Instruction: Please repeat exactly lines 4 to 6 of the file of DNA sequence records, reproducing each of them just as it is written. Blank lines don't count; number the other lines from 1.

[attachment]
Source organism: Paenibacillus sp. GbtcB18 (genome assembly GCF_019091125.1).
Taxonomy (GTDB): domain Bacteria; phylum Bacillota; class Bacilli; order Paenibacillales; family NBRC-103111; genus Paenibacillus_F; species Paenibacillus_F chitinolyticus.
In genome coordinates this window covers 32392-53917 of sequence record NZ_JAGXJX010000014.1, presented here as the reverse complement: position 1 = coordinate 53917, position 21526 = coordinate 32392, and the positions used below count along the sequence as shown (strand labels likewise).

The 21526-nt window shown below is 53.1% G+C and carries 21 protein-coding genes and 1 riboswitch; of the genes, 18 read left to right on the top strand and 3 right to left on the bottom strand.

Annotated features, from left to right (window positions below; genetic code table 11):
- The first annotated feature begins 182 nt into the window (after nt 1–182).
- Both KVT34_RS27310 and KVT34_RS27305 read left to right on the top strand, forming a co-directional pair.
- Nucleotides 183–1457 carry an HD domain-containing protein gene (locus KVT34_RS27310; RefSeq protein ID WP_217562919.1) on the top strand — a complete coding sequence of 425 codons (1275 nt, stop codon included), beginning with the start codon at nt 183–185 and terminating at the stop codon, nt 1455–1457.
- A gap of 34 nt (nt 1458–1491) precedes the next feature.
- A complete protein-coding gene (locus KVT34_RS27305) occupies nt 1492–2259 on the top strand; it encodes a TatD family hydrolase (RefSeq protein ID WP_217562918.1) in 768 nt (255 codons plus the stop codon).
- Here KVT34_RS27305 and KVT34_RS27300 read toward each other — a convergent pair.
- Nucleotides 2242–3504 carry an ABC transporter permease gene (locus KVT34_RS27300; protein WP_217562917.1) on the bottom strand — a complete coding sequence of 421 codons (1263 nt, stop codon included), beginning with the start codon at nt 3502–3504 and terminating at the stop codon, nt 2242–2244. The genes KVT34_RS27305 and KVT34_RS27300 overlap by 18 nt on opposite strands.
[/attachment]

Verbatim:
The 21526-nt window shown below is 53.1% G+C and carries 21 protein-coding genes and 1 riboswitch; of the genes, 18 read left to right on the top strand and 3 right to left on the bottom strand.

Annotated features, from left to right (window positions below; genetic code table 11):
- The first annotated feature begins 182 nt into the window (after nt 1–182).